They’ve both been great, in fact they are also quite different. I’ve managed We Cut Corners since 2011, and Delphi has released their two albums, whereas in the case of Le Galaxie it was not a management relationship, and the release of the Le Galaxie 10″ Fade 2 Forever was a stand-alone project. Not to take anything away from it of course. I loved the tunes on that EP from the first time the guys played them to me, I had already been a fan of the debut album so it was something I really wanted to do. Also we got to do a white vinyl 10″, which remains one of my favourite Delphi products! It’s been great to be involved with them and watch them go from strength to strength. As a somewhat outside observer now (they are managed by the amazing Joe Clarke, a one-man advertisement for all that’s good in the Irish music industry), I hope they can take their live show and tour it all over the world. That’s their killer asset, they can bring the Le Galaxie party anywhere they go, regardless of whether anyone has yet heard their tunes or even heard of them. Then they obviously have the tunes and recordings to back it up, so that can take them very far.
For We Cut Corners, I hope they will find the spark outside of Ireland to get the kind of recognition and associated success they are already building at home. They’re creating an amazing body of work which will serve them well when they get the breaks. That has already begun, with shows internationally, most recently in the UK, Spain and hopefully this year several other places in Europe. I would love to see We Cut Corners get the breakthrough success at Irish radio that will open them up to a broader audience. Despite all their success and plaudits, and decent radio play for previous singles, it’s still true that only wider radiobrings your music to the casual listener and grows the audience beyond a core of dedicated music fans.
What are the best and worst things about the Irish music scene today?
I hate to not answer the question, but it does presuppose that the music scene is this single coherent thing, which is obviously not the case. ‘Music’ takes in all manner of sins, both in terms of content and outlets, so it’s hard to broad-brush.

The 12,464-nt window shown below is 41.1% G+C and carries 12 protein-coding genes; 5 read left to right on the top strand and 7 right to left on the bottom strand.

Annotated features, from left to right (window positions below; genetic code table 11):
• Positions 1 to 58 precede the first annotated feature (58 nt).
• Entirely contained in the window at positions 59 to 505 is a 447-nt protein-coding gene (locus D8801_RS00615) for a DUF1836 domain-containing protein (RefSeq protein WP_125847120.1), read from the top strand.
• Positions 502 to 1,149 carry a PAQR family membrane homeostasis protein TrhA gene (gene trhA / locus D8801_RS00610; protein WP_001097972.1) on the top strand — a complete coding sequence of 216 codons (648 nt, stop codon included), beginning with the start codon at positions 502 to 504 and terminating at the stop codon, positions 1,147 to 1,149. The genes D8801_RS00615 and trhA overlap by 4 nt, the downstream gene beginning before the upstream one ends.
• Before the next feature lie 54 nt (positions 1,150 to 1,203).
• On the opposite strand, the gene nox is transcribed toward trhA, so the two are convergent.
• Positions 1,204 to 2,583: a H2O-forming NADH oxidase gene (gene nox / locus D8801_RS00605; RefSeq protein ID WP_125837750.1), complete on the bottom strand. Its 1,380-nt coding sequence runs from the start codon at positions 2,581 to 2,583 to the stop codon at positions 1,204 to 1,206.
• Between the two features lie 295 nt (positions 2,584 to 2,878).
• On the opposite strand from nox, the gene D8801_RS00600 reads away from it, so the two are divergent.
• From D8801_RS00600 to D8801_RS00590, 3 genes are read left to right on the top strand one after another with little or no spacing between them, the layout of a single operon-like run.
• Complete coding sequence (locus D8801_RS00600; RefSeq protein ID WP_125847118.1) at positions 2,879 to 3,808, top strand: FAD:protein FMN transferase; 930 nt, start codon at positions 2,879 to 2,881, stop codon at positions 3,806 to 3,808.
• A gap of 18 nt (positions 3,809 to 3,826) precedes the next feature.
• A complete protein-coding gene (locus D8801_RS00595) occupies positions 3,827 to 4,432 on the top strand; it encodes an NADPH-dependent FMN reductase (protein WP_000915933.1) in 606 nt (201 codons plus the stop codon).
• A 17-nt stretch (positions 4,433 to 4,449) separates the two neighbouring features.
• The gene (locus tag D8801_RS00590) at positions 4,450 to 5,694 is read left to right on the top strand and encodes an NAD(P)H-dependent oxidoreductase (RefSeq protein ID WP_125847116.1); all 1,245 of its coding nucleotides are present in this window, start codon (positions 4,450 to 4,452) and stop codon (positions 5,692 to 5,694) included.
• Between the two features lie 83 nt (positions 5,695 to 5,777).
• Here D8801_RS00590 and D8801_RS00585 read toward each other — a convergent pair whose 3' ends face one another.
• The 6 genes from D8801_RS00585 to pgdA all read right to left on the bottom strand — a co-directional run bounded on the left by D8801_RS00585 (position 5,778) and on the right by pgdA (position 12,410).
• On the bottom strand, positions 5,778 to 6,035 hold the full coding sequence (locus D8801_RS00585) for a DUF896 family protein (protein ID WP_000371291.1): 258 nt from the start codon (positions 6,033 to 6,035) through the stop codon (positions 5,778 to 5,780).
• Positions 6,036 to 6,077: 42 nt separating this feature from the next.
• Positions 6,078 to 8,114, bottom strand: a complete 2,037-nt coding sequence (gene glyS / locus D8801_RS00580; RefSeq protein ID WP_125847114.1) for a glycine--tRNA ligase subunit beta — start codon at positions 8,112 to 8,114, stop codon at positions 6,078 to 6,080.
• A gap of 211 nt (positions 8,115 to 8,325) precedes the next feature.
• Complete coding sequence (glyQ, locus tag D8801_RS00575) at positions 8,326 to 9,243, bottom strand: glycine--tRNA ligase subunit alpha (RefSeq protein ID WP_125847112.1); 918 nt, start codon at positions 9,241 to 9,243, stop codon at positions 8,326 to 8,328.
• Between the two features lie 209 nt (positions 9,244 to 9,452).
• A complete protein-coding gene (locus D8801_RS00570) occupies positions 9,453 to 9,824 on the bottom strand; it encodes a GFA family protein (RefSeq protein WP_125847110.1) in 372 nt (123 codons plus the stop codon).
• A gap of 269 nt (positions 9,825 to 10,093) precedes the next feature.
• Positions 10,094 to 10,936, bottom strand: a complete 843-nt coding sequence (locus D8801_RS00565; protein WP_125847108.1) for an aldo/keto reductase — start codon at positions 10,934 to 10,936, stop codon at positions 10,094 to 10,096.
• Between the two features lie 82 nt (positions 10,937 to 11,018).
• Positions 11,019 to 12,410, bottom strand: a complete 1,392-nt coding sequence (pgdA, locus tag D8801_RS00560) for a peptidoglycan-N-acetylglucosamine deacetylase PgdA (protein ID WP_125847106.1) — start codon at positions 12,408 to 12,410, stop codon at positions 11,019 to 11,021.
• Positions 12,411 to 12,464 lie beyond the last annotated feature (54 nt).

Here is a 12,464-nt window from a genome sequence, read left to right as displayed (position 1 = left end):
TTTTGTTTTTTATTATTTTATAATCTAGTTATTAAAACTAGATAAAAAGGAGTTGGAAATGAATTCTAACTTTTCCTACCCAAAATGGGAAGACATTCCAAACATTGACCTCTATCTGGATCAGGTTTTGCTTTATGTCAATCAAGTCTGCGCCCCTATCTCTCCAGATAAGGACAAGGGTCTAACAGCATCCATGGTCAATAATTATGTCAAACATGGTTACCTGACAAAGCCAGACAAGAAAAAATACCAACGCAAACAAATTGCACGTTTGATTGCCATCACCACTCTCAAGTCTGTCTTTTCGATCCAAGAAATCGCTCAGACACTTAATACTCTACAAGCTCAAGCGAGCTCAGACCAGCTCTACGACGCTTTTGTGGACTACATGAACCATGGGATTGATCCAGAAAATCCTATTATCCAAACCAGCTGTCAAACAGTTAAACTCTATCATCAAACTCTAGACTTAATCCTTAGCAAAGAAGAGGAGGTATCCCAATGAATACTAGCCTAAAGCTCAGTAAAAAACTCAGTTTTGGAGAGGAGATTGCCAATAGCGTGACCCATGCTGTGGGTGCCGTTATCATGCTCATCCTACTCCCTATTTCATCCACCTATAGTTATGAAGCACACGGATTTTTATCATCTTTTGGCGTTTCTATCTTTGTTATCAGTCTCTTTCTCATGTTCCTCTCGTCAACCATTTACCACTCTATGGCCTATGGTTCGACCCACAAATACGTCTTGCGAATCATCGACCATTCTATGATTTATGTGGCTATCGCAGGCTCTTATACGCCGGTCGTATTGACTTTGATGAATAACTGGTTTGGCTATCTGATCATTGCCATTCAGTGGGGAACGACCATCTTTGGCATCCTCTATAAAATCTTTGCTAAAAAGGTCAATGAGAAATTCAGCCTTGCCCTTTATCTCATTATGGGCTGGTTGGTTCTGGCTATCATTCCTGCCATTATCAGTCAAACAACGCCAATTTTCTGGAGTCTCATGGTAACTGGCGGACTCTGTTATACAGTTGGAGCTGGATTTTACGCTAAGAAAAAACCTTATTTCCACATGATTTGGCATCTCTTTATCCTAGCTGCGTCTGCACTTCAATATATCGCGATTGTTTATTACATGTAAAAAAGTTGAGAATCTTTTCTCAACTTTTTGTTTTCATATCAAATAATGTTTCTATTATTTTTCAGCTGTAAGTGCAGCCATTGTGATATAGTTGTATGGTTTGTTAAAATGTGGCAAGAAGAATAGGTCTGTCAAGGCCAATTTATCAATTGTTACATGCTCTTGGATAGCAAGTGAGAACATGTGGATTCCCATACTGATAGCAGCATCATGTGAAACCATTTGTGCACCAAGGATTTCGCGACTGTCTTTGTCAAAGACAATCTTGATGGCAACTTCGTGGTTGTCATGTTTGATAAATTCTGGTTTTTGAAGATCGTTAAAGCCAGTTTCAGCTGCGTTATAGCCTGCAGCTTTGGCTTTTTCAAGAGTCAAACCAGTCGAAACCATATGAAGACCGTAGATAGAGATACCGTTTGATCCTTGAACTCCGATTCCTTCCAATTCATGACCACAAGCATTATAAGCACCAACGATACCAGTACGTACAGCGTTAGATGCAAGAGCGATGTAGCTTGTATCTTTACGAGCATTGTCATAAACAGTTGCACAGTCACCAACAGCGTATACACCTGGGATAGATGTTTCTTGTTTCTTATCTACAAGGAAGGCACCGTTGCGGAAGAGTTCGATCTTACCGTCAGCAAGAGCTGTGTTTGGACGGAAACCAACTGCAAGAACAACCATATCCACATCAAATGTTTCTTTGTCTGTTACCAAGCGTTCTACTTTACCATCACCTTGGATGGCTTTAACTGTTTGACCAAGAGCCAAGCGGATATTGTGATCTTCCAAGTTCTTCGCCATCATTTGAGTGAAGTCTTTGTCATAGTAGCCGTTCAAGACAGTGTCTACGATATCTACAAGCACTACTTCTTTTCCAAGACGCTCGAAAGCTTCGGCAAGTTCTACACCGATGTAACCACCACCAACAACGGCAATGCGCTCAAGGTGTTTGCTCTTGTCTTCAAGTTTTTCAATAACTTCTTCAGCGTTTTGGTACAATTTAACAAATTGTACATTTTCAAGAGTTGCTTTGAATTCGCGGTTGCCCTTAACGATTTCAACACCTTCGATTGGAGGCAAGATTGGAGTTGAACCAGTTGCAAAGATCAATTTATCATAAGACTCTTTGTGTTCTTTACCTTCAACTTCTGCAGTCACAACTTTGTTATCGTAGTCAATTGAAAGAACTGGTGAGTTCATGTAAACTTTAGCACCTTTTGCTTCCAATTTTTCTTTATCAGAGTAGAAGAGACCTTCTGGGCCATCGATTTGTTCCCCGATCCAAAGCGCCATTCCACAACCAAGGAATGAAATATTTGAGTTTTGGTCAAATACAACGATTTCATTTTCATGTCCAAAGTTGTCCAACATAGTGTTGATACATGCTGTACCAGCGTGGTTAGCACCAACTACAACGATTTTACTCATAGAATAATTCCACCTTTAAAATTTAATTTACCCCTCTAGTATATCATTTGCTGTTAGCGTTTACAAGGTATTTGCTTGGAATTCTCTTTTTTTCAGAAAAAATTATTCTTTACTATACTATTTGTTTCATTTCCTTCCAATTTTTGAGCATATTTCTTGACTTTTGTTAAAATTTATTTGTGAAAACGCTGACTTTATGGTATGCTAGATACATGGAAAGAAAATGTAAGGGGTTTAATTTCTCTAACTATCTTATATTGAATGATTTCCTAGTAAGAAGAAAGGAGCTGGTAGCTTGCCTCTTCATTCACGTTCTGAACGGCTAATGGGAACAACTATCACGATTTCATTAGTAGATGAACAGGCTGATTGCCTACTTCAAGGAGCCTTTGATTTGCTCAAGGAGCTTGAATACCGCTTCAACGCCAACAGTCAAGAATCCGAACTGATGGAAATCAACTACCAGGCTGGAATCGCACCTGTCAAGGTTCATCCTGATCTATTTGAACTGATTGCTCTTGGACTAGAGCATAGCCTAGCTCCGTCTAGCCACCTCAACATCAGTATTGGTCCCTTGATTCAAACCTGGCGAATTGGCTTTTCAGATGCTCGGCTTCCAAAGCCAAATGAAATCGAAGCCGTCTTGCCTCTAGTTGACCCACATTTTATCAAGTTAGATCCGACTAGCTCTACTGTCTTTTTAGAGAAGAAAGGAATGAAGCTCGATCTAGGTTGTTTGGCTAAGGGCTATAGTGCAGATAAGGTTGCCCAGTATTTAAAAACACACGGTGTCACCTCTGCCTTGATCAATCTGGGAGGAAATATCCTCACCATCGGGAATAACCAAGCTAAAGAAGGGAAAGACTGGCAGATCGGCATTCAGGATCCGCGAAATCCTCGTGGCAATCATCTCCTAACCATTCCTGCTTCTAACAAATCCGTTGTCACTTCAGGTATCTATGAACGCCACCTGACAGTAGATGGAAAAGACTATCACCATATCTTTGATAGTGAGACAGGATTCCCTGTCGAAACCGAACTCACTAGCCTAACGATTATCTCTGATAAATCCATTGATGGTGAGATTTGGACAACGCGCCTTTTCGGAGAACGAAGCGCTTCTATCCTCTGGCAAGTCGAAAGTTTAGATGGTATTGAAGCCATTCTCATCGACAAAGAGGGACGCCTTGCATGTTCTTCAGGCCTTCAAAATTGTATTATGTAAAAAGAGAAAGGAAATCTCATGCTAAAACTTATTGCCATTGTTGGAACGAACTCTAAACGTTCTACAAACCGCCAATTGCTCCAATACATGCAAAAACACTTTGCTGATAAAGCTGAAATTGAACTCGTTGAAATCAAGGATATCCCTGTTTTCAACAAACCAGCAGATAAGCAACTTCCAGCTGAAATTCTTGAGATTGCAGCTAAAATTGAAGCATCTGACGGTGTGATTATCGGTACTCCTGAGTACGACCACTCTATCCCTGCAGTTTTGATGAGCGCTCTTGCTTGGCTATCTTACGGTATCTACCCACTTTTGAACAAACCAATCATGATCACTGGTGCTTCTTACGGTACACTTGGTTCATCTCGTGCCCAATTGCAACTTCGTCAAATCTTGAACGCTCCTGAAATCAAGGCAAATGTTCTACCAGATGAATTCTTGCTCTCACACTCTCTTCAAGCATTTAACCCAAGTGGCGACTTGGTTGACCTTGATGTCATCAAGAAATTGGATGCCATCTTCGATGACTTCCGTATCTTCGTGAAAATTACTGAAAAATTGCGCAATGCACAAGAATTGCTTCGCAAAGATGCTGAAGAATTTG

Of course as a label you’re ultimately looking to sell records. How difficult is that today, in terms of distribution, costs, the public’s interest and funding the releases?
Public interest in music is undiminished, which is great, but like me I think the majority of serious music fans are consuming music in the streaming format, not even as downloads, be it via Youtube or Spotify or Soundcloud. Making your music available to streaming audiences is of course very easy, but getting their attention is as difficult as ever.
You’ve done a lot of interesting ‘special edition’ releases over the years, especially for record store day. Do you feel you need to do something special to sell hard copy records now? What’s the inspiration behind them?
I’ve worked in artist management for about 11 years now. In 2006 I found myself involved in creating a label to release the music of an artist I was assisting managing with my then boss in London, which gave me a taste of it. As things progressed in the digital area, it seemed that more and more at grass roots, management and label were becoming so intertwined they seemed like natural complements. So when I set up Delphi and began working in Dublin I decided to take that approach. It can work well, but I’ve also learnt that labels require a special commitment to the releases as distinct to the commitment a manager has to the artist. You need to be watching retail, keep on top of distribution, keep promoting the releases. It needs manpower to focus on the label functions away from management to work best. That is one of our challenges in 2015!
What are your plans for the coming year?
State of the Nation is a blog project for 2015 focused on telling the story of the Irish music scene through interviews with some of its major players. Interviews are published weekly, and you can find a full index of all published to date here.